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I'm building a public transit service in South Africa, and I initially started the project on PHP and MySQL. I've managed to get far with the simple stack, with:

  • Routing algorithm in PHP
  • Data storage as coordinates in MySQL
  • front-end in WordPress
  • JS for Google Maps and a REST API for mobile apps (incomplete)

My question based on the above is: I want to move away from using PHP in the back-end, and I'd like to know what alternatives there are.

I'm fairly inexperienced, and used PHP as it's the only server-side language that I currently know. I've seen that a lot of map/routing applications use Java and Python, and am thinking of moving in that direction in future.

I'm finding myself having to do a lot of geographic calculations, and as my data grows I find myself reinventing the wheel. Would a PostGIS + PgRouting setup benefit me?

A working demo of the project can be found at http://rwt.to.

UPDATE: The project has subsequently went live. Thanks for all the suggestions.

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I'm not terribly familiar with the project, but if you are considering a change in platform/design, have you taken a look at OpenTripPlanner? –  RyanDalton Aug 10 '12 at 14:54
    
Hey RyanDalton, yes I have taken a look at it. I haven't tried using it though, there's someone who has implemented it in the same area in my country, but from their implementation fromAtoB it's rather terrible. I also need full control of the data as I'm going to be creating a lot of other services with it. The rwt.to thing is just the beginning. –  nevi_me Aug 10 '12 at 15:00
    
As a transportation and traffic guy, I would suggest you speak with the local GIS and traffic folks about what they use for GIS systems. It has been my experience that a lot of times, different municipal offices build GIS systems in silos rather than in coordination. Also for the purposes of traffic planning and modeling, it would help us more if the systems were interoperable. –  dassouki Aug 23 '12 at 16:29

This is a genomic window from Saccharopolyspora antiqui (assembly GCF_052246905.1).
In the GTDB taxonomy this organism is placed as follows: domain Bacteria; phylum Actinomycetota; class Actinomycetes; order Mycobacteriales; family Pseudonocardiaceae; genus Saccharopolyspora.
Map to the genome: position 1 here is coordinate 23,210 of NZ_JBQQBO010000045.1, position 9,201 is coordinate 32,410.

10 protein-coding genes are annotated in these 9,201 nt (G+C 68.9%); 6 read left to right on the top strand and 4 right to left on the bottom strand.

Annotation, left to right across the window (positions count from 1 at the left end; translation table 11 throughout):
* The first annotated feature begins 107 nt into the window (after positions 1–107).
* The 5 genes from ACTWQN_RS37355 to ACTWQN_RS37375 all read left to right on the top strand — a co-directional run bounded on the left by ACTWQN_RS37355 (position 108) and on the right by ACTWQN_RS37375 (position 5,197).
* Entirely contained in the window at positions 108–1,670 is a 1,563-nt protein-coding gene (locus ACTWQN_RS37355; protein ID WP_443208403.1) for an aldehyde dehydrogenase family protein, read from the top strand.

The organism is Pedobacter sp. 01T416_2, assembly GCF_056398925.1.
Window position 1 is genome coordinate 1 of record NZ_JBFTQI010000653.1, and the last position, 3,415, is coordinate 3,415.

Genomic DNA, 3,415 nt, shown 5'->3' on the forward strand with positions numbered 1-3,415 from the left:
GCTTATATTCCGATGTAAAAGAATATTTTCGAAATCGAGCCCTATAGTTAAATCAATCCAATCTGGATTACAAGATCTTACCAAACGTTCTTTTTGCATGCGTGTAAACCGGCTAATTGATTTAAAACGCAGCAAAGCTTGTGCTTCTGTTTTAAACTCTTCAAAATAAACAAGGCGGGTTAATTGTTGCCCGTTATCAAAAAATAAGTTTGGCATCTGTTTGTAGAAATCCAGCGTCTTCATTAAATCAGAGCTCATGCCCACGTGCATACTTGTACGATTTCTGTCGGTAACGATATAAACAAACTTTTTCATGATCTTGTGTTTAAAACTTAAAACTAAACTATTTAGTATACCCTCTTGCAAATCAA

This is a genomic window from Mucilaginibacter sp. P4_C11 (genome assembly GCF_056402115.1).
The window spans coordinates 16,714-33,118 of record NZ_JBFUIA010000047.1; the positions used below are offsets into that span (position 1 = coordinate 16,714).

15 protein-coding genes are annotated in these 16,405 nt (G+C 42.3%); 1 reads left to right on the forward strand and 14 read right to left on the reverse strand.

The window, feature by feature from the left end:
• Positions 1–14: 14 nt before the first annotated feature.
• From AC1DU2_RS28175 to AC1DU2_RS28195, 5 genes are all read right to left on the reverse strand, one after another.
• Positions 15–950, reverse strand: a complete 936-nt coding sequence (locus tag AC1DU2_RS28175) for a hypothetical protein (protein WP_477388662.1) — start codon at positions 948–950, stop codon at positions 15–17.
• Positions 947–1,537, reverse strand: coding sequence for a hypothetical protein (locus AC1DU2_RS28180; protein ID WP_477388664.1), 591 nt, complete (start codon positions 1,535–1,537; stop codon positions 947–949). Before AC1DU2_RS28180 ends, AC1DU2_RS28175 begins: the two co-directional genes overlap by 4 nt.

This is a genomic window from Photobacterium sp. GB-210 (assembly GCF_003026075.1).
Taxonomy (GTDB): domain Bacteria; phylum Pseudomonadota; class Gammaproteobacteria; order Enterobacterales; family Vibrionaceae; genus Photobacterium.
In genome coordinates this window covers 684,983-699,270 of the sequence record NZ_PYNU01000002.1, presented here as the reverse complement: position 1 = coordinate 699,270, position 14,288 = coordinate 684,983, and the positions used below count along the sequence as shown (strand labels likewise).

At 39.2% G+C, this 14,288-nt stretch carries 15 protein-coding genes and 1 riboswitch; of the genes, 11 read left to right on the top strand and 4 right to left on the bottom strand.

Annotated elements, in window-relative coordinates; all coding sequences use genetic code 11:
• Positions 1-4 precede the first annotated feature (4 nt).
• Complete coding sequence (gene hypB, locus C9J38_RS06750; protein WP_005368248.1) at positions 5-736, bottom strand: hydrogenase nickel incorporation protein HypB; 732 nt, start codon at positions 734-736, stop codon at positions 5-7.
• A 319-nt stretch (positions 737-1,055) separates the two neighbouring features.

Hi dassouki, in South Africa most of the service providers are way behind, with only our fast-rail provider likely to have GIS systems (I think they're outsourced). Our government's struggling to even get all their transit data into one location, and we have a very informal taxi system which operates inefficiently. Hence I decided to create this project in order to try bridge the gap between the various modes of transport. –  nevi_me Aug 23 '12 at 18:27
    
If you want more control of how the algorithm is calculating the shortest/fastest path checkout GraphHopper (java). Also I'd like to push it in the direction of your use-case :) –  Karussell Aug 30 '12 at 22:39

2 Answers 2

up vote 0 down vote accepted

Yes PgRouting and PostGIS setup will benefit you a lot I think.

  1. It will allow you to do most of the logic in the database, which is in general much faster since there is a lot less back and forth passing.
  2. It also means your front-end can be dummer so the issue of what you run in the front-end because less important and you have more flexibility what you use.
  3. PostGIS and PgRouting are much faster than MySQL for these kinds of workflows.
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Thanks LR1234567, I think I've found the right stack for what I want to do. I am going to slowly transition towards using PostGIS and PgRouting, only for an internal directions service. For other data like POI's I'm going to use a document-oriented database. –  nevi_me Aug 23 '12 at 18:29

For anyone who's interested: I've decided to adopt mongoDB instead of Postgre-based solutions (for the public transit search at least). I won't be providing things like walking directions, so I will have a relatively static dataset.

I chose mongo over MySQL because:

  • supports spatial indexing out of the box
  • I can control 'find()' queries by pushing dynamic arrays of things (e.g. stations to exclude from search). I don't know how to safely and easily do it in SQL.
  • Performance benefit as I'll be able to keep my entire database in memory (one Amazon EC2 instance with 66GB would hold the whole country's data I think).

I find Dijkstra's algorithm to be well suited for what I want to do, so I'm still going to reinvent the wheel by rewriting the algorithm with some logic tweaks to match the type of data I have. That's also giving me the benefit of being in control of my results, as opposed to pushing quieries to a black box (PgRouting in this case).

So I'll be 'relaunching' my service in early December if all goes well

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